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With the announcement today of the Hyundai Ute concept, ute-loving Australian buyers are no doubt keen to know what, when and how this hugely significant announcement will impact them.

Firstly, it’s important to emphasise that the Hyundai Santa Cruz Pick Up (to give its full name), is purely a concept at this stage, but considering the significant of the utility segment, it’s likely the Santa Cruz will find its way to showrooms in the near future.

That said, even if the concept was to be approved for production almost immediately, it would be at least two to three years away, meaning a 2018 release is the most likely timeframe, though that may stretch into 2019.

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Hyundai Australia’s official statement on the matter reads: “The Santa Cruz remains at this stage a pure concept only – no plans have yet been announced for its design and production. However, the market opportunities for the vehicle globally are very real, not least in Australia.”

Hyundai is not a newcomer to light commercial vehicles, having successfully marketed the iLoad and iMax range of vans for a number of years, so it stands to reason that buyers will take to a Hyundai ute without too much convincing.

In terms of its position in the ute segment, the Hyundai Santa Cruz ute is in a mid of a midway point, it will likely be smaller than the Toyota Hilux, Ford Ranger and Mazda BT-50 but slightly larger than the Commodore and Falcon Utes, occupying an interesting space once the locally manufactured duo end production.

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Speaking to CarAdvice at the Detroit Auto Show today, Hyundai Australia’s chief operating officer John Elsworth said the brand is confident the ute will appeal to local buyers

“I don’t see any reason why not,” Elsworth said in regards to the ute’s local appeal. “We don’t have any problem attracting customers in any segment that we go into. I think the iLoad gives us a lot of confidence that there’s plenty of tradesmen out there that have a Hyundai ute on their shopping list.”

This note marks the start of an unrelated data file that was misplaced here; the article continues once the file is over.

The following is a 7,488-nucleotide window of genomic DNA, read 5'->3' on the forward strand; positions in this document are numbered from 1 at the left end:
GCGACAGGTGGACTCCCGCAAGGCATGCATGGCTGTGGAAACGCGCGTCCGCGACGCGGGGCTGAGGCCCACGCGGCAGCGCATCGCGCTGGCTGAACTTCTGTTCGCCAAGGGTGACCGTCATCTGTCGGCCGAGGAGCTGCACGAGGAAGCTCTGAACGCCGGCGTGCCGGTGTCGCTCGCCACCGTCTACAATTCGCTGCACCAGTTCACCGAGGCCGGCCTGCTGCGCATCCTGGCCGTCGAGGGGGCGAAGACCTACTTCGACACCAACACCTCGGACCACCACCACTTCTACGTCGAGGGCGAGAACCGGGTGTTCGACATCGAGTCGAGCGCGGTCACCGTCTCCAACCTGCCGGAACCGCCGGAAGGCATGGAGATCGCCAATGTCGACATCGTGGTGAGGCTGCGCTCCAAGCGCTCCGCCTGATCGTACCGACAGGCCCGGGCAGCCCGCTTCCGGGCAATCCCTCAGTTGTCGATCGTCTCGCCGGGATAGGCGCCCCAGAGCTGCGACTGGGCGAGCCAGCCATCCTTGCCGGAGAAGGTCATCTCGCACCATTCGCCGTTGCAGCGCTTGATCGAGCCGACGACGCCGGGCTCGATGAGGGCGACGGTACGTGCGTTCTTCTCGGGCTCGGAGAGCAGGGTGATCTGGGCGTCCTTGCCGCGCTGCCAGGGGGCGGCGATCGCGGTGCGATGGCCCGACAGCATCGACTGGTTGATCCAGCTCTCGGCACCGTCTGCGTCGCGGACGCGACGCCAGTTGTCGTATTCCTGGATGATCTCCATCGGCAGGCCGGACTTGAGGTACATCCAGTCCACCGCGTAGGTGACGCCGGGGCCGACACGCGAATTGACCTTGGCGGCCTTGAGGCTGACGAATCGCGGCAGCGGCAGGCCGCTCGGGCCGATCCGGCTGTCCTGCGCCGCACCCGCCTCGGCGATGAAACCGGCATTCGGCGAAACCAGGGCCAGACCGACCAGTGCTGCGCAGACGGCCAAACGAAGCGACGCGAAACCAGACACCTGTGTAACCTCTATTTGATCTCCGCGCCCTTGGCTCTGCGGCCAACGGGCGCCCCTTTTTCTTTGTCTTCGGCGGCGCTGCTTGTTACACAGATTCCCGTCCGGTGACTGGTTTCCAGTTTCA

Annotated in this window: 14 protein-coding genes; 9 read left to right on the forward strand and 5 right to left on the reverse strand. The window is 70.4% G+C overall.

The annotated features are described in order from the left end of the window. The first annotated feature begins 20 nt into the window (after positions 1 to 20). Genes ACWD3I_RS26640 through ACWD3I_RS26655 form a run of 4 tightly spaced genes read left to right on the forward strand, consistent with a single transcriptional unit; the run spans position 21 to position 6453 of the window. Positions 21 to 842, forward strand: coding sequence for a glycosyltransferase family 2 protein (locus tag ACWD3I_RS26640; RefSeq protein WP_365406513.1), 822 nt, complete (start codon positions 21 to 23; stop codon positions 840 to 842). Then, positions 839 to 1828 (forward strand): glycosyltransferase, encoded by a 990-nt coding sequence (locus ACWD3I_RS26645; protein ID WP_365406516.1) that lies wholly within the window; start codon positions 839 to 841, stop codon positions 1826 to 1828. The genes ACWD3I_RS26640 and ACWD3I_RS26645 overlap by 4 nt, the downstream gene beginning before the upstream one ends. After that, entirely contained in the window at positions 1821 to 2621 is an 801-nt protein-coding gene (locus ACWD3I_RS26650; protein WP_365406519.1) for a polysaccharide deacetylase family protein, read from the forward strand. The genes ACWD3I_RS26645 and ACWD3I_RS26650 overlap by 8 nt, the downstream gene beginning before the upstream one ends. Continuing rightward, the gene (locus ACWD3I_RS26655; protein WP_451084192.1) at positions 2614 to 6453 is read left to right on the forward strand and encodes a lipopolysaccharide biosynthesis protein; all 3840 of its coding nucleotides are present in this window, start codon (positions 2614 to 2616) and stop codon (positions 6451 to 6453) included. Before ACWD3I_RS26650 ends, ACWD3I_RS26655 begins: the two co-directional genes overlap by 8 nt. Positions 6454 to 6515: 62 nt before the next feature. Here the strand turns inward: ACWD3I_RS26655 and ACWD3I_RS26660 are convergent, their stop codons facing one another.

The Hyundai Ute concept is based on the next-generation ix35 SUV platform, which will mean availability in all-wheel drive, but whether the ute will also be available in rear-wheel drive remains to be seen.

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In terms of powertrains, the Hyundai Ute concept is powered by a similar 2.0-litre turbo-diesel engine as that found in the ix35, delivering around 142kW of power and 407Nm of torque.

It’s likely that the 2.0-litre diesel will be joined by either the company’s four-cylinder 2.4-litre or a 2.0-litre petrol turbo. There’s also the possibility of a new-generation of engines we are yet to see.

Although the official Hyundai press release about the Ute concept says the company hasn’t prioritised towing capacity and ground clearance, both of those will be instrumental to the vehicle’s success in Australia.

It’s not yet known where the Ute will be made, but Elsworth believes it will be irrelevant in today’s global production market.

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“The production origins of cars don’t really matter. It can be made in North America, no real impediment for shipping cars from USA to Australia, we wouldn’t be pioneers in developing the shipping plans. Thailand would be more beneficial with the free trade agreement and it’s closer, but no production capacity in Thailand at this stage.”

The concept name, Santa Cruz, is also unlikely to follow to the production model, at least for Australia. Hyundai’s naming convention sees the ‘i’ badge used for European-centric vehicles and actual names for North American cars, so it’s likely the ute will also carry an actual name rather than an ‘i’ designation, though that remains to be confirmed.




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